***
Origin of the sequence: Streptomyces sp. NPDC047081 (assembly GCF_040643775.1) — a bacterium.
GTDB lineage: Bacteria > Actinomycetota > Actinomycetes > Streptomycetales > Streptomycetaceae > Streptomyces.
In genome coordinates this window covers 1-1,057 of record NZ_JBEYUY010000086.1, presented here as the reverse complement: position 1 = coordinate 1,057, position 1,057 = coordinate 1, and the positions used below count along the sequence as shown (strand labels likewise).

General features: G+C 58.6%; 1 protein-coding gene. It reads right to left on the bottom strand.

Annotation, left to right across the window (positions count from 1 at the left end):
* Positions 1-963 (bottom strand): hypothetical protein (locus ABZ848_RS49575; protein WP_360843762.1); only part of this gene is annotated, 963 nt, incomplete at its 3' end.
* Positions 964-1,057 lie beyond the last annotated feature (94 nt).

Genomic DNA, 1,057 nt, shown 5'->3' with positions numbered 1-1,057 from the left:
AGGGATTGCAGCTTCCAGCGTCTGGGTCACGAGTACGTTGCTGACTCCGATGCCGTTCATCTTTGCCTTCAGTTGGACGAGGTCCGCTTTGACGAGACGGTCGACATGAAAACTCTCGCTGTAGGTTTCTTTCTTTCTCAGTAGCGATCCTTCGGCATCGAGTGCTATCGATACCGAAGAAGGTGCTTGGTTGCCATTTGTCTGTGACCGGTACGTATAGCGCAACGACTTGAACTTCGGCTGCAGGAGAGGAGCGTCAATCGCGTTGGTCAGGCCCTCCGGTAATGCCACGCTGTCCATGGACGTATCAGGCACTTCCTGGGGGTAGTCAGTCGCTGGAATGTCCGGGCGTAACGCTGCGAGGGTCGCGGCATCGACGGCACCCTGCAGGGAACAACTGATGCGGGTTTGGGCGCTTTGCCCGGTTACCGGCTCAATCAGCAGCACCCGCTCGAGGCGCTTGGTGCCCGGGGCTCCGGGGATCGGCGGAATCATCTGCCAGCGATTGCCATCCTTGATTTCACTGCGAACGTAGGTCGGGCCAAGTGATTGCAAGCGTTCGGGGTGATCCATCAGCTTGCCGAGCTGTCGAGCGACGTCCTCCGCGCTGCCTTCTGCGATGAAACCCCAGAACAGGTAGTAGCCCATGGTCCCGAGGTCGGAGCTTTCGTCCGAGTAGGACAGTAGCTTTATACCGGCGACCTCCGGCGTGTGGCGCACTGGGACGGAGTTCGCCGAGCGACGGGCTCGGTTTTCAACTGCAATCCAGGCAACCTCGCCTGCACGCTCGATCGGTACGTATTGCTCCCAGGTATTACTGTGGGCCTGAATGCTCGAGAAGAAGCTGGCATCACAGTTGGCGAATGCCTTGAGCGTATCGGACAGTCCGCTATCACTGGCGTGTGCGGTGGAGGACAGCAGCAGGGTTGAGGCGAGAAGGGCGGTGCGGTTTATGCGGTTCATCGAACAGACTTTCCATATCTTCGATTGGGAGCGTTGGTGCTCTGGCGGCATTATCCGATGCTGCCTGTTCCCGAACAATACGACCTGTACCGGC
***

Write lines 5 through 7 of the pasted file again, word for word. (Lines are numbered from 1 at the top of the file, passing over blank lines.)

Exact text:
Annotation, left to right across the window (positions count from 1 at the left end):
* Positions 1-963 (bottom strand): hypothetical protein (locus ABZ848_RS49575; protein WP_360843762.1); only part of this gene is annotated, 963 nt, incomplete at its 3' end.
* Positions 964-1,057 lie beyond the last annotated feature (94 nt).